Acapulco - Beauty & The Beast By Travel Writer, Ken Spearen

Issue 17

Acapulco is still near the top of most people's dream holiday list. Its name epitomises the romance and excitement that attracted so many to its sandy shores in the past. It is indeed a beautiful place but it's not without its drawbacks.

The resort city is situated on Mexico’s Pacific Ocean coast, set on a large bay surrounded by the Sierra Madre del Sur Mountains. It is remembered as one of Mexico’s oldest and most well-known beach resorts that first came to prominence in the 1950/60s as the playground of Hollywood stars, playboys and millionaires. It remains a favourite “bucket list” holiday destination with many and still attracts lots of tourists but these days, mostly from Mexico itself.

The resort area is divided into two. The northern end of the bay is the “traditional” area, where the rich and famous used to party decades ago whilst the southern end is dominated by newer luxury high-rise hotels.

The name “Acapulco” derives from the Nahuatl language meaning “where the reeds were destroyed or washed away” and a portrayal of these can still be found on the City’s official seal to this day.

Although made famous by the jet set two generations ago, it’s still renowned for its high-energy nightlife, gorgeous beach-babe culture and golf. Although, Ibiza it is not.

Its iconic La Quebrada Cliff is the place were dare devil performers dive 40m into shallow waves twice a day. It takes a huge amount of courage, skill and belief and although I’ve seen it many times on TV, it’s nothing like the real thing. Awesomely dangerous and it almost puts bungee jumping in the sedentary category. Although free to watch, its divers line up for a tip at the end of each show. For the experience they provide, it would be churlish not to give them something.

We stayed at the stunning 4-star Aztec-inspired Fairmount Acapulco Princess high on a cliff overlooking the bay and beach. This resort is set on nearly 500 acres of prime real estate complete with its own championship golf course. It also boasts eight tennis courts, five swimming pools and a health spa. To give you an idea of size, it has over 1,000 fully air-conditioned bedrooms with all mod cons including in-room safes which regrettably are a must. Its decor pays homage to Aztec culture with native tile work, architecture and artwork very much in evidence. All rooms have balconies. The hotel has so much to offer that I cannot do it justice in the space allotted but the fact that coach parties from nearby hotels constantly arrived for guided tours around ours says much about its standing in Acapulco.

One morning while relaxing around the pool gazing up at the Aztec designed hotel façade directly above me, a small earth tremor occurred. My wife thought I was shaking her sun deck chair as a joke but she soon discovered the truth from some Californians sat nearby who didn’t turn a hair. Apparently, it was an everyday occurrence for them and one they experience up to 20 times a day. For us, it was quite remarkable and somewhat unnerving. To break the ice, a fellow Brit raised a nervous smile from all who witnessed the event when he announced that it was the first time the earth had moved for his wife in ages! Despite this dubious adventure, as recommended by the hotel, we mainly stayed within our hotel’s wonderful grounds for security reasons. This was easy to adhere to and didn’t impinge on our enjoyment. The only exception was an organised “highlights” trip but we found the town had little to recommend itself. The majority of people here are poor and mothers try to support their families by selling lemonade on the streets and on the beach. Our Mexican tour guide advised against supporting this as it was made from “highly unsuitable” street water. As much as you want to, giving them money is also not an option unless you like being pursued everywhere you go by hordes of kids and beach sellers.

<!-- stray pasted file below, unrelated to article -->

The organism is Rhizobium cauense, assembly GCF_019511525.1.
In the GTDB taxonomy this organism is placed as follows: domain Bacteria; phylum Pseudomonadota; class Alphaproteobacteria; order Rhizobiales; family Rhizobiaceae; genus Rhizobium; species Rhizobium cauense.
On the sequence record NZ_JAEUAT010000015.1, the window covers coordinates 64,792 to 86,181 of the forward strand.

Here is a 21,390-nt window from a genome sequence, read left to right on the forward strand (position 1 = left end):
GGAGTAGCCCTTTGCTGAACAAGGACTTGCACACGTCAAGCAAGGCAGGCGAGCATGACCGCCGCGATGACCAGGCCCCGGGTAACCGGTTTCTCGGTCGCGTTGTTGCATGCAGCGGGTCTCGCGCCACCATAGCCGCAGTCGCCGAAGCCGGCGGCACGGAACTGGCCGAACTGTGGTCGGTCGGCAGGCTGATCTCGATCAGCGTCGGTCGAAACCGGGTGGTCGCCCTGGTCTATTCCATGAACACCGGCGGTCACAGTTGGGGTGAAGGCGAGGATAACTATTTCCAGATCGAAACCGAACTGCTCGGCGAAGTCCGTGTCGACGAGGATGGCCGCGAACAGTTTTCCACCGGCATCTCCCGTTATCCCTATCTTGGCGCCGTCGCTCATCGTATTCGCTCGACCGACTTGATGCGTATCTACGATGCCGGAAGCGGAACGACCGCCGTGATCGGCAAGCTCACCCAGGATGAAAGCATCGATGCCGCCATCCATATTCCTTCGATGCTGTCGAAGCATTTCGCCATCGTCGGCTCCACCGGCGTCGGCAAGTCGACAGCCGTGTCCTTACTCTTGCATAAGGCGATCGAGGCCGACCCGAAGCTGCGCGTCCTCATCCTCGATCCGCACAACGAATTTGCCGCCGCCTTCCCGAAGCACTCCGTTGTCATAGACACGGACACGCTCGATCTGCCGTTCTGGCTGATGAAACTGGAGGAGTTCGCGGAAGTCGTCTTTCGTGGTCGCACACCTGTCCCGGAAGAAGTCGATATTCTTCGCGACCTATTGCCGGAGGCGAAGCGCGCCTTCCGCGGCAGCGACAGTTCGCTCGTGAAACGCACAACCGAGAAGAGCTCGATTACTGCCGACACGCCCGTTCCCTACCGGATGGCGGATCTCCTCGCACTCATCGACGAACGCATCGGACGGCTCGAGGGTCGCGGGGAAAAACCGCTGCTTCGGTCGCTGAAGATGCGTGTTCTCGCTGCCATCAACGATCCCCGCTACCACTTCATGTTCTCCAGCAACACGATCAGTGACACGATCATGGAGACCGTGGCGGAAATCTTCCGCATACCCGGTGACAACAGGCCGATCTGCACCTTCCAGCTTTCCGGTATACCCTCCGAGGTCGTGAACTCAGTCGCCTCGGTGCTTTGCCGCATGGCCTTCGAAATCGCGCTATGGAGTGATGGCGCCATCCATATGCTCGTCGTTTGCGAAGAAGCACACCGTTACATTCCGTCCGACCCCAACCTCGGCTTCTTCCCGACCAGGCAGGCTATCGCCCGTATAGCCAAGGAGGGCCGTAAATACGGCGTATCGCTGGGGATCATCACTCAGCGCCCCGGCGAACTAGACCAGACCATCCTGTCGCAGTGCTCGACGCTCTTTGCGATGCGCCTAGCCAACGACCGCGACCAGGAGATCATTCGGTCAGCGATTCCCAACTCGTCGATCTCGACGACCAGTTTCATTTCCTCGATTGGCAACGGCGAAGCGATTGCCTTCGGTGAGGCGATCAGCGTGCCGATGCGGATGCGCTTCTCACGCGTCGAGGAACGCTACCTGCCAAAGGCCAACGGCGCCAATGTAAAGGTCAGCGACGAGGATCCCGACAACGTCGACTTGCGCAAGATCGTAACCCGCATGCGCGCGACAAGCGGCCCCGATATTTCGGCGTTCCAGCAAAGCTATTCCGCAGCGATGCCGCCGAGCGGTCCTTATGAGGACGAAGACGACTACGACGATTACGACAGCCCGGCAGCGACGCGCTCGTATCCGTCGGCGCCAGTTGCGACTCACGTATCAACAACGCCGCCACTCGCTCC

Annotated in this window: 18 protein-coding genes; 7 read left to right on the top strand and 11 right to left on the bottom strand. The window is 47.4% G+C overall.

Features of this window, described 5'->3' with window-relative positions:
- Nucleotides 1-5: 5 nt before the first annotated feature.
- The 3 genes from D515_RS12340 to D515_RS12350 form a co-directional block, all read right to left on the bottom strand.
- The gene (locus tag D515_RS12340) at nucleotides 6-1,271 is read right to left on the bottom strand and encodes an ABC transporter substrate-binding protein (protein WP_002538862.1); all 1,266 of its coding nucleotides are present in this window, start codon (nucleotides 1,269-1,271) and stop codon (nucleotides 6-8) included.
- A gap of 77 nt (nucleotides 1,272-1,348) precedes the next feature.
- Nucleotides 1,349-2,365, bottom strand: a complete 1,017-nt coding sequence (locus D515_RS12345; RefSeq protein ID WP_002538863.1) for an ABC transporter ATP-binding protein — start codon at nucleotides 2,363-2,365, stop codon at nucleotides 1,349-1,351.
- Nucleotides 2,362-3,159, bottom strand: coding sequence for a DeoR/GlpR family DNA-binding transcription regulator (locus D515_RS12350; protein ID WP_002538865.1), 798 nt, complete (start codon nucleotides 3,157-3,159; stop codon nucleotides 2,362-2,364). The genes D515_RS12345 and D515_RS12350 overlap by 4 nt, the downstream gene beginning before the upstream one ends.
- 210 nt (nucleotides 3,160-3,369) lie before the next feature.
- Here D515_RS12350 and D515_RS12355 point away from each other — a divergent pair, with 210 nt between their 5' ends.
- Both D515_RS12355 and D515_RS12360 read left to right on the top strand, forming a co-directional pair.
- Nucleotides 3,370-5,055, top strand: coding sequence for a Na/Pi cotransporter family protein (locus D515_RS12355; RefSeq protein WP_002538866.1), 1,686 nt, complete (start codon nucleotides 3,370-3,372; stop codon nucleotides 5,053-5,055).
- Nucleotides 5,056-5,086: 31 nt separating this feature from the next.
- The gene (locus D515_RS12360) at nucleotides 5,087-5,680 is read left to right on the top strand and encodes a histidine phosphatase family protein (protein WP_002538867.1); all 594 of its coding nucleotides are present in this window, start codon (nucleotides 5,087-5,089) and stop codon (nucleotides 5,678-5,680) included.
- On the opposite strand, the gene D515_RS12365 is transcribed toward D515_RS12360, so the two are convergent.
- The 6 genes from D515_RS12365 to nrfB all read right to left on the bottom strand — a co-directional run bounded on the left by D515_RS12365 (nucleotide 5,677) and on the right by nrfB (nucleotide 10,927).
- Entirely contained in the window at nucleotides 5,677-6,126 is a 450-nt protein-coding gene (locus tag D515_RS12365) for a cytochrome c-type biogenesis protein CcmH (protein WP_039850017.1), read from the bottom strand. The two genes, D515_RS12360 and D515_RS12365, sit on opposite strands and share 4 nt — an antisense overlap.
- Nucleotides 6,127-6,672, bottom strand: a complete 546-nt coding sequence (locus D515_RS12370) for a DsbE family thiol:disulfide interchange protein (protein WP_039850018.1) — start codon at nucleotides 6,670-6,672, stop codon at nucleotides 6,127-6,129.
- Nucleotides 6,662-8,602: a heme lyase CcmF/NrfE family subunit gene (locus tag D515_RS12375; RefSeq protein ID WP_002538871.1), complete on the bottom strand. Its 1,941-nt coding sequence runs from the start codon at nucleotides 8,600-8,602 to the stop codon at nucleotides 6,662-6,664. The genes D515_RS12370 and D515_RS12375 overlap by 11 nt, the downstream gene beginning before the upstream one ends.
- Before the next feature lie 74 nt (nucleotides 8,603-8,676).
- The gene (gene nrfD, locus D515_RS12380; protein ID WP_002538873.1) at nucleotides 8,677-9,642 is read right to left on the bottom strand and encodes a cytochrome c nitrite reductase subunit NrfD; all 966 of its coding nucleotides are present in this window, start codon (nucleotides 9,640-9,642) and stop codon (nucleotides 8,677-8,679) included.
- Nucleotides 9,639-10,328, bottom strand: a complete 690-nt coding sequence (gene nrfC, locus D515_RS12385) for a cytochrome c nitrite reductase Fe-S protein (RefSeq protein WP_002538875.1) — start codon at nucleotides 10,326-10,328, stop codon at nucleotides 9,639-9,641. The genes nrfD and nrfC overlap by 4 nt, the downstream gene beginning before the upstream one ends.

Overall Acapulco is a complete paradox. It cannot be denied that it is one of the most beautiful places in the world but it is also a most dangerous one too. Statistically, it is the second most violent city in South America with a murder rate 28 times higher than the US average. These are mostly drug and gang-related deaths in its working class areas and as a result, most popular tourist areas (including our hotel) are vigilantly patrolled by armed Mexican Federal police. Although I didn’t experience it personally, I was shown photos of rear-mounted machine guns on the back of police pick-up trucks. Scary stuff and not exactly conducive to a safe relaxing holiday. But that said, where is these days?

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